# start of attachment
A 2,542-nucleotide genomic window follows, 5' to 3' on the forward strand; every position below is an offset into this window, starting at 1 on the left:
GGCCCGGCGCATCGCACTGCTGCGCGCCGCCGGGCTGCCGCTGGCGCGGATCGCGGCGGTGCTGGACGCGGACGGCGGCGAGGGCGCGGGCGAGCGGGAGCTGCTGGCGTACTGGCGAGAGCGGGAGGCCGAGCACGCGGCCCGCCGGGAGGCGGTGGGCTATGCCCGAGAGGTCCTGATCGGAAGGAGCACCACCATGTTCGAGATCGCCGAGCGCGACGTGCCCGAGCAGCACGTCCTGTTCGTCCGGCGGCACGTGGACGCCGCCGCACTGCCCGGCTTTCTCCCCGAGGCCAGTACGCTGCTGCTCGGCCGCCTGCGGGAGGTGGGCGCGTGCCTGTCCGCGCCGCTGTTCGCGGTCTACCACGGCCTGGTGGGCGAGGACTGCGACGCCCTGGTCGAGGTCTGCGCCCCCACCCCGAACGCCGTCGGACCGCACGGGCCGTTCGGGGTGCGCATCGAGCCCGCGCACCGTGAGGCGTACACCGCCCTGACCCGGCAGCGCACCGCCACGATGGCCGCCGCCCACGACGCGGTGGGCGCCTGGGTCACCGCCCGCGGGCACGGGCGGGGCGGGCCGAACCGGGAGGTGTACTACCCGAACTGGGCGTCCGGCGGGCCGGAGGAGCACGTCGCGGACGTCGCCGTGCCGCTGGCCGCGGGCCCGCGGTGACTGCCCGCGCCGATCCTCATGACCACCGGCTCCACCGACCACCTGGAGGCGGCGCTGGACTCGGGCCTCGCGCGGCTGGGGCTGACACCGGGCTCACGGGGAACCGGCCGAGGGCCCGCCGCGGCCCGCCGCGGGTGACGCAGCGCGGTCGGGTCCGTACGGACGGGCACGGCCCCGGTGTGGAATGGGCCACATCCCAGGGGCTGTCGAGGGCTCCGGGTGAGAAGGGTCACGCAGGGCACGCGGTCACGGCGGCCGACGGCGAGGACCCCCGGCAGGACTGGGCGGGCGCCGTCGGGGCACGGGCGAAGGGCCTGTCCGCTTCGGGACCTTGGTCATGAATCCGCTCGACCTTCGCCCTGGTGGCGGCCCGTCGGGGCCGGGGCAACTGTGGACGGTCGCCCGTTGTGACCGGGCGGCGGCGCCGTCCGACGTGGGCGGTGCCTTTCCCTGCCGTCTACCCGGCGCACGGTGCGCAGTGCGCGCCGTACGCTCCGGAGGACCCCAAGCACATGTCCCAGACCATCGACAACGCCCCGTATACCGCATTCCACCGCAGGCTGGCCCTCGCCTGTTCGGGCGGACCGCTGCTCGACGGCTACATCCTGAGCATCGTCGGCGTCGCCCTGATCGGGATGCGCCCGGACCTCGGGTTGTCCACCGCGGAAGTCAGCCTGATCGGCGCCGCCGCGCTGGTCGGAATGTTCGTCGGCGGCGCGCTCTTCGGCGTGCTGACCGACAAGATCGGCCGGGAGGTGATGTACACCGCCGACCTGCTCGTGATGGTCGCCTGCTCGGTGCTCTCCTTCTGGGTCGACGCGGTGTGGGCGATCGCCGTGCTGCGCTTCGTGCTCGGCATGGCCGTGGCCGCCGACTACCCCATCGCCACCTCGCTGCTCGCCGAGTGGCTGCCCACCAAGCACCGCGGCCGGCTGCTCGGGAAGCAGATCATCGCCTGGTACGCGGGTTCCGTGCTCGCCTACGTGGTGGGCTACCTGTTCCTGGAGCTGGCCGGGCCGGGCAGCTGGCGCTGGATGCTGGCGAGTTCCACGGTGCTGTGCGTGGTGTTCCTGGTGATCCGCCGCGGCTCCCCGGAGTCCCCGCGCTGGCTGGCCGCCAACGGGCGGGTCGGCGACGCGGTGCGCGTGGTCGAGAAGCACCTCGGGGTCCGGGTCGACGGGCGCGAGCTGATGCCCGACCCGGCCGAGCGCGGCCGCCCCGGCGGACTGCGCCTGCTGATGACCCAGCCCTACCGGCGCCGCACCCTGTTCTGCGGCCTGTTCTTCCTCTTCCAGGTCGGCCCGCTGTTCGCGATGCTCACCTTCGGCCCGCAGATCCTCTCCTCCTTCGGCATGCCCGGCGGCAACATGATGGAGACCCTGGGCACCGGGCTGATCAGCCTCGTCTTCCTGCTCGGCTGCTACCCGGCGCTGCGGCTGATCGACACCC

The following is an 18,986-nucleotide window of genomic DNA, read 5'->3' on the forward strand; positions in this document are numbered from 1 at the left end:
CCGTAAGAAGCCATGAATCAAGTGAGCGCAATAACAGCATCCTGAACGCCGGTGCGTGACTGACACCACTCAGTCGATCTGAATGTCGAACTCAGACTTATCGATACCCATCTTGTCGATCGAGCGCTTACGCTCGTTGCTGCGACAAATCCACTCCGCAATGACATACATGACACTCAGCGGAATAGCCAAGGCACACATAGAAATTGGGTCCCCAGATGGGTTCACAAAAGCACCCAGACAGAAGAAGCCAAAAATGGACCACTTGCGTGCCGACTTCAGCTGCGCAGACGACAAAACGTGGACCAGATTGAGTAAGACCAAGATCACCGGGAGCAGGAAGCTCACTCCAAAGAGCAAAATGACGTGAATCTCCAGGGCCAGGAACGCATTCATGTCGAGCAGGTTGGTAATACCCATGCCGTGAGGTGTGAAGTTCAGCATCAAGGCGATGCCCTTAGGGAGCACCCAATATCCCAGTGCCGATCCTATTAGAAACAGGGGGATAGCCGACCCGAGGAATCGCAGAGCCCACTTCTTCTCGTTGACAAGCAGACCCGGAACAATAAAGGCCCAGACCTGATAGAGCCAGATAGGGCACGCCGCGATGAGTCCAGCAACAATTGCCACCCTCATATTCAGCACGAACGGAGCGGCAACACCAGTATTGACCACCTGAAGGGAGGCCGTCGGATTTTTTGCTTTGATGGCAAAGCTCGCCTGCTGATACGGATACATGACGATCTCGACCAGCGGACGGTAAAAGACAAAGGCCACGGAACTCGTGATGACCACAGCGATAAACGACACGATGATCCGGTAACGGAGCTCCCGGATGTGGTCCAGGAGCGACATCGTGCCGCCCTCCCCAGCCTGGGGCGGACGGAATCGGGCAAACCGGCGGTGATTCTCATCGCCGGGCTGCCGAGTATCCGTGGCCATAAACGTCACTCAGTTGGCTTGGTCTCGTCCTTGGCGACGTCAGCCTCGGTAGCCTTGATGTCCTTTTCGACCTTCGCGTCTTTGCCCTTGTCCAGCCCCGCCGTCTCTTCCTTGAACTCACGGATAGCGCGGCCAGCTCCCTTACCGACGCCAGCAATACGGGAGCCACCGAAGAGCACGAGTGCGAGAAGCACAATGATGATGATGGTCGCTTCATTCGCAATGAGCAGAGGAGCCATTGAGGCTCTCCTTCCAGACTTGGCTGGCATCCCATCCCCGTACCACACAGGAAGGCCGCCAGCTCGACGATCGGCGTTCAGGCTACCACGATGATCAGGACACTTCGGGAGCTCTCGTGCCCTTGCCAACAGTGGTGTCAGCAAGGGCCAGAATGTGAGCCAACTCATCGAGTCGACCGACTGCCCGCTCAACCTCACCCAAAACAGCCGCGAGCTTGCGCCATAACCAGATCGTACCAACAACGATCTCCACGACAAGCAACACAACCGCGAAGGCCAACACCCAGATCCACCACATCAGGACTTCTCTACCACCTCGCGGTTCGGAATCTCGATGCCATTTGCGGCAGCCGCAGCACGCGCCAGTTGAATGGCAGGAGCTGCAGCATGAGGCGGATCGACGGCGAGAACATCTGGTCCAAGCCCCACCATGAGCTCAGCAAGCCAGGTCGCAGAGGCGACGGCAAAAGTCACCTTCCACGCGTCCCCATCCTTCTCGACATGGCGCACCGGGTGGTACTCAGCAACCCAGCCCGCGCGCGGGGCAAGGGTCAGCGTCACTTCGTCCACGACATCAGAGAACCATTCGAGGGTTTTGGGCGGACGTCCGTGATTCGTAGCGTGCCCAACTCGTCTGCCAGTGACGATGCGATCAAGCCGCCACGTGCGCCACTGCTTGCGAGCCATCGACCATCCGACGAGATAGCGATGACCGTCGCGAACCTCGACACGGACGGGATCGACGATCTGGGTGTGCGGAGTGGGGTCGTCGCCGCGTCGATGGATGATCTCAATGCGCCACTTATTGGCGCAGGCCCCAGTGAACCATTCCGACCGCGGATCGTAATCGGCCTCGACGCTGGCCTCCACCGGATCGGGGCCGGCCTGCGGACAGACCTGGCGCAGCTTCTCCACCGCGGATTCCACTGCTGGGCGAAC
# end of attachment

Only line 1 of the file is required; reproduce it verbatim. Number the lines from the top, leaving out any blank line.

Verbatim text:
A 2,542-nucleotide genomic window follows, 5' to 3' on the forward strand; every position below is an offset into this window, starting at 1 on the left: